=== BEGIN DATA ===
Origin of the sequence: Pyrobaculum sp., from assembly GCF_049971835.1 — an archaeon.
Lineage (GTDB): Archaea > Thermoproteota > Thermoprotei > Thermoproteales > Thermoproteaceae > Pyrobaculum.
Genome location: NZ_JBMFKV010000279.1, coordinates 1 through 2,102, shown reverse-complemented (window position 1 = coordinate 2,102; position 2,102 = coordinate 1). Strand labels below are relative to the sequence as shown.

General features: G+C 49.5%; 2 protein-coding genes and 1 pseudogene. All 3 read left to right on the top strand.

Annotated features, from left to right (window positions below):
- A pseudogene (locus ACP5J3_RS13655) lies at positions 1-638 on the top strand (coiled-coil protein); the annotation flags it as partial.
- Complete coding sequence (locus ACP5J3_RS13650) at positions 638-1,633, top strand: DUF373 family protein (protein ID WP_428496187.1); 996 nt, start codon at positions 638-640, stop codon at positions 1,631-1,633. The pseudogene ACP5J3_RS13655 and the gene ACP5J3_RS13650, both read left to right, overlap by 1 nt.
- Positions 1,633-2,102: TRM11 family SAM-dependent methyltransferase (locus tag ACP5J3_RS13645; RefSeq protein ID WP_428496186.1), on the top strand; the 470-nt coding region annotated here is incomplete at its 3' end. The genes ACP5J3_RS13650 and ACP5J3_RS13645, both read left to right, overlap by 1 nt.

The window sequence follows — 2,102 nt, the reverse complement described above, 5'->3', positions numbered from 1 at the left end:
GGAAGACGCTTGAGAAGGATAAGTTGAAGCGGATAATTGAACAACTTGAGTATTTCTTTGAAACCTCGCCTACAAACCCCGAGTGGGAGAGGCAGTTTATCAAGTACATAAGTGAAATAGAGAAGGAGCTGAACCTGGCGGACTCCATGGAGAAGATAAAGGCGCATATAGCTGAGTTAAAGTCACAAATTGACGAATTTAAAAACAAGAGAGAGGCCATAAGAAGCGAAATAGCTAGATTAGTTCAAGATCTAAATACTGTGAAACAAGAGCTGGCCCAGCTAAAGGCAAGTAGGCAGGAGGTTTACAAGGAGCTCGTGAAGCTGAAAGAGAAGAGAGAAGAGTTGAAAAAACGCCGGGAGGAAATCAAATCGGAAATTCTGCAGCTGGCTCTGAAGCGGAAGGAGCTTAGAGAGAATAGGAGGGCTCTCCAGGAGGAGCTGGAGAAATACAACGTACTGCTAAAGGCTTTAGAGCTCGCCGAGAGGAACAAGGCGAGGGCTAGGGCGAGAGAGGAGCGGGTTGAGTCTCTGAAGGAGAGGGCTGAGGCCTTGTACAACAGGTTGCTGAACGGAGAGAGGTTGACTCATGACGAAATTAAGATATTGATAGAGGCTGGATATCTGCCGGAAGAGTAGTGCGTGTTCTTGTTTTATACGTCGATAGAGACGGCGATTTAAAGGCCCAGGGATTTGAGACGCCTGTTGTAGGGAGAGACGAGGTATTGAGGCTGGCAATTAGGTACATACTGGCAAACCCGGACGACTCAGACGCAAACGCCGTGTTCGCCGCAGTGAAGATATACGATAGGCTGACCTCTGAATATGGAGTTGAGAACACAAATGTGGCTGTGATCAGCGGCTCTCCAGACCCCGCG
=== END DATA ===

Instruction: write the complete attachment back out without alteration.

Origin of the sequence: Pyrobaculum sp., from assembly GCF_049971835.1 — an archaeon.
Lineage (GTDB): Archaea > Thermoproteota > Thermoprotei > Thermoproteales > Thermoproteaceae > Pyrobaculum.
Genome location: NZ_JBMFKV010000279.1, coordinates 1 through 2,102, shown reverse-complemented (window position 1 = coordinate 2,102; position 2,102 = coordinate 1). Strand labels below are relative to the sequence as shown.

General features: G+C 49.5%; 2 protein-coding genes and 1 pseudogene. All 3 read left to right on the top strand.

Annotated features, from left to right (window positions below):
- A pseudogene (locus ACP5J3_RS13655) lies at positions 1-638 on the top strand (coiled-coil protein); the annotation flags it as partial.
- Complete coding sequence (locus ACP5J3_RS13650) at positions 638-1,633, top strand: DUF373 family protein (protein ID WP_428496187.1); 996 nt, start codon at positions 638-640, stop codon at positions 1,631-1,633. The pseudogene ACP5J3_RS13655 and the gene ACP5J3_RS13650, both read left to right, overlap by 1 nt.
- Positions 1,633-2,102: TRM11 family SAM-dependent methyltransferase (locus tag ACP5J3_RS13645; RefSeq protein ID WP_428496186.1), on the top strand; the 470-nt coding region annotated here is incomplete at its 3' end. The genes ACP5J3_RS13650 and ACP5J3_RS13645, both read left to right, overlap by 1 nt.

The window sequence follows — 2,102 nt, the reverse complement described above, 5'->3', positions numbered from 1 at the left end:
GGAAGACGCTTGAGAAGGATAAGTTGAAGCGGATAATTGAACAACTTGAGTATTTCTTTGAAACCTCGCCTACAAACCCCGAGTGGGAGAGGCAGTTTATCAAGTACATAAGTGAAATAGAGAAGGAGCTGAACCTGGCGGACTCCATGGAGAAGATAAAGGCGCATATAGCTGAGTTAAAGTCACAAATTGACGAATTTAAAAACAAGAGAGAGGCCATAAGAAGCGAAATAGCTAGATTAGTTCAAGATCTAAATACTGTGAAACAAGAGCTGGCCCAGCTAAAGGCAAGTAGGCAGGAGGTTTACAAGGAGCTCGTGAAGCTGAAAGAGAAGAGAGAAGAGTTGAAAAAACGCCGGGAGGAAATCAAATCGGAAATTCTGCAGCTGGCTCTGAAGCGGAAGGAGCTTAGAGAGAATAGGAGGGCTCTCCAGGAGGAGCTGGAGAAATACAACGTACTGCTAAAGGCTTTAGAGCTCGCCGAGAGGAACAAGGCGAGGGCTAGGGCGAGAGAGGAGCGGGTTGAGTCTCTGAAGGAGAGGGCTGAGGCCTTGTACAACAGGTTGCTGAACGGAGAGAGGTTGACTCATGACGAAATTAAGATATTGATAGAGGCTGGATATCTGCCGGAAGAGTAGTGCGTGTTCTTGTTTTATACGTCGATAGAGACGGCGATTTAAAGGCCCAGGGATTTGAGACGCCTGTTGTAGGGAGAGACGAGGTATTGAGGCTGGCAATTAGGTACATACTGGCAAACCCGGACGACTCAGACGCAAACGCCGTGTTCGCCGCAGTGAAGATATACGATAGGCTGACCTCTGAATATGGAGTTGAGAACACAAATGTGGCTGTGATCAGCGGCTCTCCAGACCCCGCG